ScreenLab 0x02 residency with Kyle McDonald, Joanie Lemercier and Joel Gethin Lewis.
This repository contains openFrameworks code, originally developed for the Octave virtual reality space at The University of Salford.
For further details, check the Tumblr.
For 10 days, 3 internationally renowned digital media artists will be based at the University of Salford, working with the advanced technologies at the Centre for Virtual Environments, and interactive spaces at MediaCityUK Campus.
ScreenLab Residency is supported by the public funding through the Arts Council of England, the University of Salford and FIRM. tes in the Quays programme of events, encouraging interest in cultural activities within the Salford Quays area.
This Processing sketch is the backbone of the audio control. It glues together Ableton Live, vvvv and the wave field synthesis system using a combination of OSC, Midi and UDP, allowing all three applications to talk to each other.
Inspired by Joanie's use of ambient occlusion and other high level shader effects in vvvv, I tried imitating some of Joanie's look with OF. This example was a quick test of a technique for creating ambient occlusion on a landscape by simply taking a high pass filter on the depth map. While combining the ambient occlusion effect with directional lighting, I accidentally created a bug that caused the landscape to look like internally illuminated clouds.
This was the initial version of a transition effect that structurally imitates some of the classic "outer space", "wormhole" transitions from sci-fi films. I left this version in a really simplified state in order to explain the principle of how the tunnel is generated. The camera movement is really rigid in this one.
This quick sketch was meant to be used as an element within one of the scenes where pyramidal meteorites rain down from above. It was very directly based on a sketch in Joanie's sketchbook that we both liked.
This app was used for interfacing to a wave field synthesis app that was only used during testing, and not used in the final piece.
During the residency I took a few hours to make a detailed model of the space in sketchup that we could use both for checking our calibration and as an asset allowing us to create the illusion that the physical space is "melting away". I tested out the mesh in OF just to make sure the Collada file was well structured.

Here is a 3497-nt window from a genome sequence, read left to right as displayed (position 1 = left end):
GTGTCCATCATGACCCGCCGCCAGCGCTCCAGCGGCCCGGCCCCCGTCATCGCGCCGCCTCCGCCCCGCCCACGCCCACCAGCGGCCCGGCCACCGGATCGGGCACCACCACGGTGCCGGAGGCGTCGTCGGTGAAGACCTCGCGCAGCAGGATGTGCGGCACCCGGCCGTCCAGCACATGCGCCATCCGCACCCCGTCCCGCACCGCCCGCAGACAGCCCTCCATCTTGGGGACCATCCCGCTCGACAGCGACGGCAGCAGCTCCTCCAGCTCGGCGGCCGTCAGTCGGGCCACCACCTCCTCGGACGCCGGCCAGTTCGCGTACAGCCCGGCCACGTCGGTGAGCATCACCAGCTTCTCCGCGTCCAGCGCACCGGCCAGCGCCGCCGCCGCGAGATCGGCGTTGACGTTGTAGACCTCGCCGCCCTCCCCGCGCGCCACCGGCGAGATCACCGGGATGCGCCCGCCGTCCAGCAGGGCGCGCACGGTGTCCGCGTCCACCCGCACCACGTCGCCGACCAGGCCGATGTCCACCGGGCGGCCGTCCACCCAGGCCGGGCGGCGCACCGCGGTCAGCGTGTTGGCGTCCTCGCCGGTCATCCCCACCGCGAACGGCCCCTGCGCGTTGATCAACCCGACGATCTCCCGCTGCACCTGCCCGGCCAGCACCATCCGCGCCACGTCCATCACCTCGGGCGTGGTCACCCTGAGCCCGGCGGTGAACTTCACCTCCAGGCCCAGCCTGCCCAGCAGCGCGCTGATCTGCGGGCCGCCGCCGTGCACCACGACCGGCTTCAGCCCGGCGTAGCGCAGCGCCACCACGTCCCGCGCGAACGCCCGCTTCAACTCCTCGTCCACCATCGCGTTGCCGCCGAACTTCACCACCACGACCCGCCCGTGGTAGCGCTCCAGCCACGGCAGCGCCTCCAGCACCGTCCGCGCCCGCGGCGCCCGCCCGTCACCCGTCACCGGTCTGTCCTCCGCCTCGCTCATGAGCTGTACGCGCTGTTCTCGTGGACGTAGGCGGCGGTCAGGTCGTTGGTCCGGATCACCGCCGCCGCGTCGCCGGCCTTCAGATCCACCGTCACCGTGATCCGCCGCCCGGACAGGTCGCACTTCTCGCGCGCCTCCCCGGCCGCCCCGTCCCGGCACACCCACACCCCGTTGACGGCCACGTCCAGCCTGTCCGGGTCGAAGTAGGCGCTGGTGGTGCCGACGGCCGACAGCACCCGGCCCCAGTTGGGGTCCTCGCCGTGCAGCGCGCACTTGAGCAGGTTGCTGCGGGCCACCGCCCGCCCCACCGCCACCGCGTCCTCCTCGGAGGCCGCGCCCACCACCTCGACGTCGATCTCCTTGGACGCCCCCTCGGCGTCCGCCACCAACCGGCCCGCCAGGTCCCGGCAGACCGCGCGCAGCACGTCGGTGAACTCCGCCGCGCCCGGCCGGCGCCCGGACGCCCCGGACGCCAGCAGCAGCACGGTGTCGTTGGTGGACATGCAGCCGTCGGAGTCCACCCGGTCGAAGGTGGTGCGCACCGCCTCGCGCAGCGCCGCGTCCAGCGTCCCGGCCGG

This sketch was initially meant to be used as a generic vvvv node for loading simple 3d .ply files, but it turned into an app for drawing Platonic solids as efficiently as possible.
This was one of the main effects we were planning on using in multiple scenes. We built custom slippers that were motion captured using the Vicon system (with ofxVicon), and every time the slippers would pass a horizontally oriented "ground plane" it would trigger a "drop" in the floor, causing ripples to spread across the surface. We were planning on physically augmenting the floor with electrical tape in order to get clear projection-mapped lines augmented by simple shaded surfaces, but we weren't able to test this in time.
Before we had Vicon data for RandomMesh, we needed fake "step" data to test the scene. RandomSteps created this data.
The foundation of the RandomMesh look can be found in the height map that is generated using this simple old-school ripple effect.
While calibrating the space, we needed a simple test pattern to project that would help us align the projectors. This app was meant to accomplish that, but we used vvvv instead.
This is the evolution of InfiniteTunnel, and contains a number of interesting parameters that were tweaked by hand to develop some unique "looks" for transitions from the main space into each of the scenes. One of the more interesting pieces of this code is how the camera movement is created to create a sensation of flying along the general path of the tunnel without being stuck to it as rigidly as in InfiniteTunnel.